One of my favorite things to do as my family gathers together at functions is to relive memories from the past. Most of them tend to be hilarious moments that could have likely won us millions of dollars on the show “Funniest Home Videos.” The story I want to share today involved my son Ethan. He is 18 years old and a senior in high school. A little back story on Ethan’s childhood includes that almost every picture of him as a toddler has some type of ball in it. He was constantly, throwing, kicking, shooting or hitting a ball. Honestly, it was pretty annoying after a while. This story is one of my favorites now, but at the time it had me more angry than a hornet.
It was a hot summer day and I was outside mowing the lawn. I had finished the front yard and moved to the back yard where Ethan was outside playing. He was likely around 8 or 9 at the time, and he had developed a love for hitting golf balls. We didn’t really play golf, but I had an old club and some old golf balls, so he spent a lot of time in the back yard hitting golf balls into the woods and a bean field. No one else was in the back yard that evening as I was mowing except for the young aspiring Tiger Woods. As I made my rounds, I always made sure to make eye contact with Ethan to be sure he realized he was not to hit the golf balls in my vicinity. What was completely entertaining was how he would wait till he knew I was watching to swing and hit the ball, and he actually could hit the ball pretty far for his age.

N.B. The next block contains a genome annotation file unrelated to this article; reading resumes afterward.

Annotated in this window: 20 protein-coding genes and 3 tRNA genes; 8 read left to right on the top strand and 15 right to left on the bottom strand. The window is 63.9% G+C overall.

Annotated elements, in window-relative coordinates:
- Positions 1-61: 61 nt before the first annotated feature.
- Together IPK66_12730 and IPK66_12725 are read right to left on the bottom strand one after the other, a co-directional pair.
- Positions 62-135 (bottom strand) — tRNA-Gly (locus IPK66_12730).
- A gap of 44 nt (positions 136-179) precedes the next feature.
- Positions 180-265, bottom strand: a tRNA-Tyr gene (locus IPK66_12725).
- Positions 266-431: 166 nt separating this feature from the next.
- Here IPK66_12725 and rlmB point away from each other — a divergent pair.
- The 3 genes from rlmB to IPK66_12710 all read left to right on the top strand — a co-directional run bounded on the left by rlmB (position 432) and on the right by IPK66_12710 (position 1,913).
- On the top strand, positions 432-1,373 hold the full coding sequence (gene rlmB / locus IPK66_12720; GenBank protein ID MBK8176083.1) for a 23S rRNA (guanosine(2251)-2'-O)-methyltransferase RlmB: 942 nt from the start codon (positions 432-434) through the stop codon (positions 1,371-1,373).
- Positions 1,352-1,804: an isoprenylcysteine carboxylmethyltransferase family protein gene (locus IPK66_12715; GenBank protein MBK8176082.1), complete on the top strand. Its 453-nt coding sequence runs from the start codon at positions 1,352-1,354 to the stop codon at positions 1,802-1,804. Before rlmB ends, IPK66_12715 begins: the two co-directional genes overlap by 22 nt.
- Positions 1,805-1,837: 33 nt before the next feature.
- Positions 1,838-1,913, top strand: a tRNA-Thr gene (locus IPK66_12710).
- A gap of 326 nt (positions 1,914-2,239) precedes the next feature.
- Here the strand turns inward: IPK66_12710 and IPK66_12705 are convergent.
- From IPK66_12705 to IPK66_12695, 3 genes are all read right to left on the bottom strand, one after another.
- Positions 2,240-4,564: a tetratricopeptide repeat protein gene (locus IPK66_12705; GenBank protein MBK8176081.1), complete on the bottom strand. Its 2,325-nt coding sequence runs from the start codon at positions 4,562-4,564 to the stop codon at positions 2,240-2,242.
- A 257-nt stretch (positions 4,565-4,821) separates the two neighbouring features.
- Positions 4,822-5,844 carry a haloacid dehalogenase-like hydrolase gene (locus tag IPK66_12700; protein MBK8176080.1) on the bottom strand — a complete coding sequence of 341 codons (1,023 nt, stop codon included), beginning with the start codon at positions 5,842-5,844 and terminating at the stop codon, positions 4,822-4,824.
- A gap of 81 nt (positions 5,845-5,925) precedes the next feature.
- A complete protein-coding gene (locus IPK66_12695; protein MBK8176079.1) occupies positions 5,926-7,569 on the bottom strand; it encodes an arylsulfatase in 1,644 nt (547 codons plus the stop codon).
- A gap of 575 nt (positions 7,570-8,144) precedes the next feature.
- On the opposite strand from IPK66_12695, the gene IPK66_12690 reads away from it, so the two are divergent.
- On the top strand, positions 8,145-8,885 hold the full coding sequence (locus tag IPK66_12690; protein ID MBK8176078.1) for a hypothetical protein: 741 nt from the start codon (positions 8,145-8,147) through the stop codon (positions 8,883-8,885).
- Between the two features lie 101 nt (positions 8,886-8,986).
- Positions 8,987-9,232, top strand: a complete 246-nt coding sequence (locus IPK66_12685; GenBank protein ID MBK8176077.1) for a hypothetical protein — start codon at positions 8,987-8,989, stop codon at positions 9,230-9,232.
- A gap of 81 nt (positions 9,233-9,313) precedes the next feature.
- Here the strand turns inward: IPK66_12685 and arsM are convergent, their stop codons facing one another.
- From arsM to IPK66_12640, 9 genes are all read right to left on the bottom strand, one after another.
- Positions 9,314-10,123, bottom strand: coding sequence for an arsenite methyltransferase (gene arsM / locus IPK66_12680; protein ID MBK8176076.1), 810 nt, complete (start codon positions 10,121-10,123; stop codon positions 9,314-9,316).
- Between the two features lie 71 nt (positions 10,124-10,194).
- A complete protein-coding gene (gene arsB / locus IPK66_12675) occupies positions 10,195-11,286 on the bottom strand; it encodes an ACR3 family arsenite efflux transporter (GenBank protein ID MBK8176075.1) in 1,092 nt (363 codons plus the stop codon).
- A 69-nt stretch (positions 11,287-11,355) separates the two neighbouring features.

Round after round of mowing took me to the top of the hill right behind our house where he was hitting. I heard him yell, “Dad! Watch me hit this one!” So, to describe the positioning of Ethan and myself as I was sitting on the mower makes me laugh to even begin to tell the story. Ethan was facing to the north and I was approximately 50 feet from him at a direct 90-degree angle from the way he was pointed. Safe, right? There was absolutely no way he could hit the ball that bad right? Yep, you guessed it, he hit it that bad. You may think that 50 feet wasn’t that close and I surely should have been able to get out of the way? Well, as Paul Harvey would say – here is the rest of the story.
As Ethan prepared his swing he twisted his body, the golf club raised, and he started the downward swing. All looked good at that point and I could see the determination in his face to smack that golf ball all the way to Wilmington. But a problem arose, and it was like it was in slow motion. Just as the club was nearing the ball he had put a little extra umph in the swing, this caused the club to lower, and he struck the ground right behind the ball. That caused the club to turn at 90 degrees exactly and he struck that Titleist ball mightily in the wrong stinking direction. Yes folks, was right at me — a fairly large man sitting on a zero-turn mower with nowhere to go.